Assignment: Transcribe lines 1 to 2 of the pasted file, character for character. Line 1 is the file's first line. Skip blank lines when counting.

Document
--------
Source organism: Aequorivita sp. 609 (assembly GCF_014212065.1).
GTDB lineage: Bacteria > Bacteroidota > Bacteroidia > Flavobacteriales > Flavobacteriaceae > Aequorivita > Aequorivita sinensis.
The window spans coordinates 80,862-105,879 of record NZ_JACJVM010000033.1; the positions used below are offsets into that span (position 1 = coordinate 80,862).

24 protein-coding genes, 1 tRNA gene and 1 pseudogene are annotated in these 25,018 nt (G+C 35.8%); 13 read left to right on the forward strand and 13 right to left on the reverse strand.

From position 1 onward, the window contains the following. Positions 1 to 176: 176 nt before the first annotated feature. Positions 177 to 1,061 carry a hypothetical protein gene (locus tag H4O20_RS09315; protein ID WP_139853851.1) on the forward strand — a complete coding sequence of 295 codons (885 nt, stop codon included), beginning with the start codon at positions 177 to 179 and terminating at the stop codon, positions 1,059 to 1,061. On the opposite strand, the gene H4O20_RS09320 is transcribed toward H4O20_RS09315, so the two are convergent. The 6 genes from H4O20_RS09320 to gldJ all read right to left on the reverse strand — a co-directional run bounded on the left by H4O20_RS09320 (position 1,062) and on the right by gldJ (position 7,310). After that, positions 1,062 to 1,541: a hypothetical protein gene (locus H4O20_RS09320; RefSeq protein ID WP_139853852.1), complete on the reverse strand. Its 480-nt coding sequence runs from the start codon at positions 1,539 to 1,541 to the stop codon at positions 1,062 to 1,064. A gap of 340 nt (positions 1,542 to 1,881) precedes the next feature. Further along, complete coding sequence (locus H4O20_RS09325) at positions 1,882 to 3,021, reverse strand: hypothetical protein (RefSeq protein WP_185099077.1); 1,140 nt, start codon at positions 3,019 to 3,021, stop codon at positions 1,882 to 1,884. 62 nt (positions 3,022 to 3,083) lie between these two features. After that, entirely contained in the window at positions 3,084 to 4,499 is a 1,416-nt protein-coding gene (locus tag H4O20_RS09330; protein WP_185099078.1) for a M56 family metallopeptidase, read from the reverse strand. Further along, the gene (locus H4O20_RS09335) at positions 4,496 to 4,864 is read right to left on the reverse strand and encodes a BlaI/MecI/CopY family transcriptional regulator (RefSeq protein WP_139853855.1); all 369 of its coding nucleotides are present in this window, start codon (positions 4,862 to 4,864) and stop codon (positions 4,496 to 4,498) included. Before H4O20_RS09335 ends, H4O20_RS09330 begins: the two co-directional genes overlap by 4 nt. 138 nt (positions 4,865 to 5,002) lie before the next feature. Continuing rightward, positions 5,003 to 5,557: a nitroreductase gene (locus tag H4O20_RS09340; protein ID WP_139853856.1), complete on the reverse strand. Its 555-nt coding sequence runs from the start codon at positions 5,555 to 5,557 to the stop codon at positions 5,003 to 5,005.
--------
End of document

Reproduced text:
Source organism: Aequorivita sp. 609 (assembly GCF_014212065.1).
GTDB lineage: Bacteria > Bacteroidota > Bacteroidia > Flavobacteriales > Flavobacteriaceae > Aequorivita > Aequorivita sinensis.